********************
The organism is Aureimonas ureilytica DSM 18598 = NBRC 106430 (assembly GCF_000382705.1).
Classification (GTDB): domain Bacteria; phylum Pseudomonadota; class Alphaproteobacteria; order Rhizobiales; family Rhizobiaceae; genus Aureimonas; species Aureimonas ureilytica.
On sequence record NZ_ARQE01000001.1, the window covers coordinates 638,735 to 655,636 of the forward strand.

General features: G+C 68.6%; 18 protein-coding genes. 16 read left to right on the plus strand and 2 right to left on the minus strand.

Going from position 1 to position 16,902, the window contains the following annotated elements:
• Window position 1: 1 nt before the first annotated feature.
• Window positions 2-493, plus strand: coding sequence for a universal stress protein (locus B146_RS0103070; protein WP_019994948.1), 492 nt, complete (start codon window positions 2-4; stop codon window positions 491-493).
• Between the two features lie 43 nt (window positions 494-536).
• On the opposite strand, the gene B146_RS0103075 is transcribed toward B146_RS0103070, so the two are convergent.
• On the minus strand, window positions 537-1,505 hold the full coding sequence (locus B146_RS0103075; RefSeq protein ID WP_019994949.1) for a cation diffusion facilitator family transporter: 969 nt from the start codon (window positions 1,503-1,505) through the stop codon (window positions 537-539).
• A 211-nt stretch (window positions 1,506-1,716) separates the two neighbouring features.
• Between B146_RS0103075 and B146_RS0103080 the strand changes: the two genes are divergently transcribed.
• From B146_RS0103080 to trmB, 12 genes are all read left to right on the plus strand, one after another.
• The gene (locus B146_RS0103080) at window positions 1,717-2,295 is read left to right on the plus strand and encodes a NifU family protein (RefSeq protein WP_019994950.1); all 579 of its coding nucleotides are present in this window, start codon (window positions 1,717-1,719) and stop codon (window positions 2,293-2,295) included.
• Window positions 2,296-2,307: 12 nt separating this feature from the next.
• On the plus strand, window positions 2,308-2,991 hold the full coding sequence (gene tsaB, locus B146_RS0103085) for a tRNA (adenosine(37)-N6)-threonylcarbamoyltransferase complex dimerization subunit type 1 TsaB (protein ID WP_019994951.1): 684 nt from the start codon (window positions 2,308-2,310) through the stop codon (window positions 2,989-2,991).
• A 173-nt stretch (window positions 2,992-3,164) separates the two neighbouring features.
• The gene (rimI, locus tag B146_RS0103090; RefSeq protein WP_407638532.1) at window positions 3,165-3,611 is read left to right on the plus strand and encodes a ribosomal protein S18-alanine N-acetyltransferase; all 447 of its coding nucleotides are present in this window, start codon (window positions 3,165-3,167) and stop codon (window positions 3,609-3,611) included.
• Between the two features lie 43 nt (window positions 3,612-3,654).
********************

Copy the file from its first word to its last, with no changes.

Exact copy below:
The organism is Aureimonas ureilytica DSM 18598 = NBRC 106430 (assembly GCF_000382705.1).
Classification (GTDB): domain Bacteria; phylum Pseudomonadota; class Alphaproteobacteria; order Rhizobiales; family Rhizobiaceae; genus Aureimonas; species Aureimonas ureilytica.
On sequence record NZ_ARQE01000001.1, the window covers coordinates 638,735 to 655,636 of the forward strand.

General features: G+C 68.6%; 18 protein-coding genes. 16 read left to right on the plus strand and 2 right to left on the minus strand.

Going from position 1 to position 16,902, the window contains the following annotated elements:
• Window position 1: 1 nt before the first annotated feature.
• Window positions 2-493, plus strand: coding sequence for a universal stress protein (locus B146_RS0103070; protein WP_019994948.1), 492 nt, complete (start codon window positions 2-4; stop codon window positions 491-493).
• Between the two features lie 43 nt (window positions 494-536).
• On the opposite strand, the gene B146_RS0103075 is transcribed toward B146_RS0103070, so the two are convergent.
• On the minus strand, window positions 537-1,505 hold the full coding sequence (locus B146_RS0103075; RefSeq protein ID WP_019994949.1) for a cation diffusion facilitator family transporter: 969 nt from the start codon (window positions 1,503-1,505) through the stop codon (window positions 537-539).
• A 211-nt stretch (window positions 1,506-1,716) separates the two neighbouring features.
• Between B146_RS0103075 and B146_RS0103080 the strand changes: the two genes are divergently transcribed.
• From B146_RS0103080 to trmB, 12 genes are all read left to right on the plus strand, one after another.
• The gene (locus B146_RS0103080) at window positions 1,717-2,295 is read left to right on the plus strand and encodes a NifU family protein (RefSeq protein WP_019994950.1); all 579 of its coding nucleotides are present in this window, start codon (window positions 1,717-1,719) and stop codon (window positions 2,293-2,295) included.
• Window positions 2,296-2,307: 12 nt separating this feature from the next.
• On the plus strand, window positions 2,308-2,991 hold the full coding sequence (gene tsaB, locus B146_RS0103085) for a tRNA (adenosine(37)-N6)-threonylcarbamoyltransferase complex dimerization subunit type 1 TsaB (protein ID WP_019994951.1): 684 nt from the start codon (window positions 2,308-2,310) through the stop codon (window positions 2,989-2,991).
• A 173-nt stretch (window positions 2,992-3,164) separates the two neighbouring features.
• The gene (rimI, locus tag B146_RS0103090; RefSeq protein WP_407638532.1) at window positions 3,165-3,611 is read left to right on the plus strand and encodes a ribosomal protein S18-alanine N-acetyltransferase; all 447 of its coding nucleotides are present in this window, start codon (window positions 3,165-3,167) and stop codon (window positions 3,609-3,611) included.
• Between the two features lie 43 nt (window positions 3,612-3,654).